Creative Industries Finland
Population: 5,518,371 (July 2017 est.)
Internet country code: .fi
white with a blue cross extending to the edges of the flag; the vertical part of the cross is shifted to the hoist side in the style of the Dannebrog (Danish flag); the blue represents the thousands of lakes scattered across the country, while the white is for the snow that covers the land in winter
Republic of Finland / Suomen tasavalta (Finnish) / Republiken Finland (Swedish)
Finland was a province and then a grand duchy under Sweden from the 12th to the 19th centuries, and an autonomous grand duchy of Russia after 1809. It gained complete independence in 1917. During World War II, it successfully defended its independence through cooperation with Germany and resisted subsequent invasions by the Soviet Union – albeit with some loss of territory. In the subsequent half century, Finland transformed from a farm/forest economy to a diversified modern industrial economy; per capita income is among the highest in Western Europe. A member of the European Union since 1995, Finland was the only Nordic state to join the euro single currency at its initiation in January 1999. In the 21st century, the key features of Finland’s modern welfare state are high quality education, promotion of equality, and a national social welfare system – currently challenged by an aging population and the fluctuations of an export-driven economy.
Finland has a highly industrialized, largely free-market economy with per capita GDP almost as high as that of Austria and the Netherlands and slightly above that of Germany and Belgium. Trade is important, with exports accounting for over one-third of GDP in recent years. The government is open to, and actively takes steps to attract, foreign direct investment.
Finland is historically competitive in manufacturing, particularly in the wood, metals, engineering, telecommunications, and electronics industries. Finland excels in export of technology as well as promotion of startups in the information and communications technology, gaming, cleantech, and biotechnology sectors. Except for timber and several minerals, Finland depends on imports of raw materials, energy, and some components for manufactured goods. Because of the cold climate, agricultural development is limited to maintaining self-sufficiency in basic products. Forestry, an important export industry, provides a secondary occupation for the rural population.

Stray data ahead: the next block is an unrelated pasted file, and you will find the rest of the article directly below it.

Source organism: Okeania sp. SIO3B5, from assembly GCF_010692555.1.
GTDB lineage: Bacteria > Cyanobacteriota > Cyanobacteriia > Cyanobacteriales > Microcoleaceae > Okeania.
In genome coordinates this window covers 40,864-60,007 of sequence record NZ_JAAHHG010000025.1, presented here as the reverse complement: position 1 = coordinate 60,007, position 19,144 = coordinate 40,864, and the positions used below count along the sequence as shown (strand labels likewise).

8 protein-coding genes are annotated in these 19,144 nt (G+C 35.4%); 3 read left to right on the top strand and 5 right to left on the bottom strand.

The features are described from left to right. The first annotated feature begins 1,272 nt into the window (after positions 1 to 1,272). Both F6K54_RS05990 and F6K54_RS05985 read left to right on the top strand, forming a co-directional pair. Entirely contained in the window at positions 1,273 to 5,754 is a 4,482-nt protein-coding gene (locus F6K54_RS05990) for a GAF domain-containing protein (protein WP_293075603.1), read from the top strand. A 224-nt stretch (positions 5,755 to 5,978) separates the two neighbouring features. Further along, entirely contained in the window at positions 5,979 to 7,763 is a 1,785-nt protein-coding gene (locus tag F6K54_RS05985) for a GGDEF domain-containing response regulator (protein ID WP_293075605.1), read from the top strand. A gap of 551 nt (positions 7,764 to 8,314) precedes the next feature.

Finland had been one of the best performing economies within the EU before 2009 and its banks and financial markets avoided the worst of global financial crisis. However, the world slowdown hit exports and domestic demand hard in that year, causing Finland’s economy to contract from 2012 to 2014. The recession affected general government finances and the debt ratio. The economy returned to growth in 2016, posting a 1.9% GDP increase before growing an estimated 3.3% in 2017, supported by a strong increase in investment, private consumption, and net exports. GDP is expected to grow a rate of 2-3% in the next few years.
Finland’s main challenges will be reducing high labor costs and boosting demand for its exports. In June 2016, the government enacted a Competitiveness Pact aimed at reducing labor costs, increasing hours worked, and introducing more flexibility into the wage bargaining system. As a result, wage growth was nearly flat in 2017. The Government was also seeking to reform the health care system and social services. In the long term, Finland must address a rapidly aging population and decreasing productivity in traditional industries that threaten competitiveness, fiscal sustainability, and economic growth.